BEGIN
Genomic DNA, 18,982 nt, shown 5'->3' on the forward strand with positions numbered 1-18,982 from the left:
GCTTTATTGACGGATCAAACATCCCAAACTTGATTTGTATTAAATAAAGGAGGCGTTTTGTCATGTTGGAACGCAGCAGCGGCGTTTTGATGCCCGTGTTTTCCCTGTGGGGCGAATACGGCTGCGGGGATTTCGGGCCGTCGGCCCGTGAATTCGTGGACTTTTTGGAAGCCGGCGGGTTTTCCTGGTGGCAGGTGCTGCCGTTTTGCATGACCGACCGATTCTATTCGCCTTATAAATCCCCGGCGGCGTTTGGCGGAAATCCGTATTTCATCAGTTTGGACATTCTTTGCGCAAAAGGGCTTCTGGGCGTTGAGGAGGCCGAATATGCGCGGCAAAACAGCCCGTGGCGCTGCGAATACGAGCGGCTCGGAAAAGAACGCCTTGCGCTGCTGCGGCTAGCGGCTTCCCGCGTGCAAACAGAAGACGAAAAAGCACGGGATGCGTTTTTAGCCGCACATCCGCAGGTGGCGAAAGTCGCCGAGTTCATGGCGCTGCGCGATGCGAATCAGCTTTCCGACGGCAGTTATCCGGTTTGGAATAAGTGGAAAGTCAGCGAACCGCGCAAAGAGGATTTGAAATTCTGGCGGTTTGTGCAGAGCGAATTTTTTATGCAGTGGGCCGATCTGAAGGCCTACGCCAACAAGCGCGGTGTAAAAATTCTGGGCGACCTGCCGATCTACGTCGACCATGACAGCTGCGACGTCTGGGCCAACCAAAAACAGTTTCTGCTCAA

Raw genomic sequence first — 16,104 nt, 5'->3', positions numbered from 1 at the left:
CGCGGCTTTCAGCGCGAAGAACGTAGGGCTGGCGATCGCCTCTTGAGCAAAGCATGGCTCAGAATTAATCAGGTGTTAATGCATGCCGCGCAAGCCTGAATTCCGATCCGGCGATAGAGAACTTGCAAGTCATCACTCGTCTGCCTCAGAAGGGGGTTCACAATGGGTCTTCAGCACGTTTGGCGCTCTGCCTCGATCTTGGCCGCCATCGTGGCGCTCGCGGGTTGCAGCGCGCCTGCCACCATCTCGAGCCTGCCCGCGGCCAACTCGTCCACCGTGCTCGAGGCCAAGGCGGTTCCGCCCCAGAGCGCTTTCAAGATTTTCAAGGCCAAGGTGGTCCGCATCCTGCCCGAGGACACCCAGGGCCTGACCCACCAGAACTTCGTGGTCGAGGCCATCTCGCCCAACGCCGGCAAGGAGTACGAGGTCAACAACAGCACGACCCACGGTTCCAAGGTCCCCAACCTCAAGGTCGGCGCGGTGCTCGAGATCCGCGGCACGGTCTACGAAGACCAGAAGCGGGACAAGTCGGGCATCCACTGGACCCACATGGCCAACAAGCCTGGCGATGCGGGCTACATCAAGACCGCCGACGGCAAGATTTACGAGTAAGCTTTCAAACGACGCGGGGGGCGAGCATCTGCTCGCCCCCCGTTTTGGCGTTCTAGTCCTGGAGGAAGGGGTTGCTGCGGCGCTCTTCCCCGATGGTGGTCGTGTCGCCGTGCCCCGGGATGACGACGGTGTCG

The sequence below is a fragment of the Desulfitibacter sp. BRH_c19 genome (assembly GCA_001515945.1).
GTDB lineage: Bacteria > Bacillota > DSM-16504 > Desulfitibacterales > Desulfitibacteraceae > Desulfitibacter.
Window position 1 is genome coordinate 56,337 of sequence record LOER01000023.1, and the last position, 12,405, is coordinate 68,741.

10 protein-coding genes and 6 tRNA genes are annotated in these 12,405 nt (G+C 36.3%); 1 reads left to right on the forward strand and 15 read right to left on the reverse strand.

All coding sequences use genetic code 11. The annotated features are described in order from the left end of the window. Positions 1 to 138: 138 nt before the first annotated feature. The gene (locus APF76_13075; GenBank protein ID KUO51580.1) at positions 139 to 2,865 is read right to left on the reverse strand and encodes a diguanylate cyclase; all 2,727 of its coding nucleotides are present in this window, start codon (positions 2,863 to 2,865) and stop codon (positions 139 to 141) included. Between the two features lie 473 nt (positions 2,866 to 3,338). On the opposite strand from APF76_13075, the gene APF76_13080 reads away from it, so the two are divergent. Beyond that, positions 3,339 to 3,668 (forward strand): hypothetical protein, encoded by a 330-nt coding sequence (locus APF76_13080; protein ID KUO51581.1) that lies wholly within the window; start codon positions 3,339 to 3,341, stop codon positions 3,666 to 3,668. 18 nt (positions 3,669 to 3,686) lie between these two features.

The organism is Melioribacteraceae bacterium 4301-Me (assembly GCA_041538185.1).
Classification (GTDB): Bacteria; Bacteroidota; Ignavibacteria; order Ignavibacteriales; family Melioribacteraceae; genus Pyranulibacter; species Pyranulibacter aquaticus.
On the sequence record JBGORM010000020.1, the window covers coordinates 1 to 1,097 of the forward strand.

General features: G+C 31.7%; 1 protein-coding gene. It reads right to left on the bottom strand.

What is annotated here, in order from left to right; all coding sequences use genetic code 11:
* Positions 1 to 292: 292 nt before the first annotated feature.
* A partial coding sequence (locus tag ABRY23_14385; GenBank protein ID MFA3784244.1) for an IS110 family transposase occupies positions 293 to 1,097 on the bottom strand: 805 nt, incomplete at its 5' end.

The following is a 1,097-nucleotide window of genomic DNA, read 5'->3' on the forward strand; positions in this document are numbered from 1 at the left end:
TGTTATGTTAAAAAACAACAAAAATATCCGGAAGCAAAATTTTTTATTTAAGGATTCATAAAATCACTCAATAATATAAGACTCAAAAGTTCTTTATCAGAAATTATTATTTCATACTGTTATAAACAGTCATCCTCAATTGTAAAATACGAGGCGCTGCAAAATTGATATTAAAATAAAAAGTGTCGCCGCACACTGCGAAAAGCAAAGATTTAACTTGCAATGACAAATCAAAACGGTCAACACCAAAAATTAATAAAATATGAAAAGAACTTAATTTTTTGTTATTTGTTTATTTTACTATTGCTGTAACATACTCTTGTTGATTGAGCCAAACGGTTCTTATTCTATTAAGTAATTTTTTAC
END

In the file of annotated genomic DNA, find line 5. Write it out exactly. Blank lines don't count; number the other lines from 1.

The sequence below is a fragment of the Desulfitibacter sp. BRH_c19 genome (assembly GCA_001515945.1).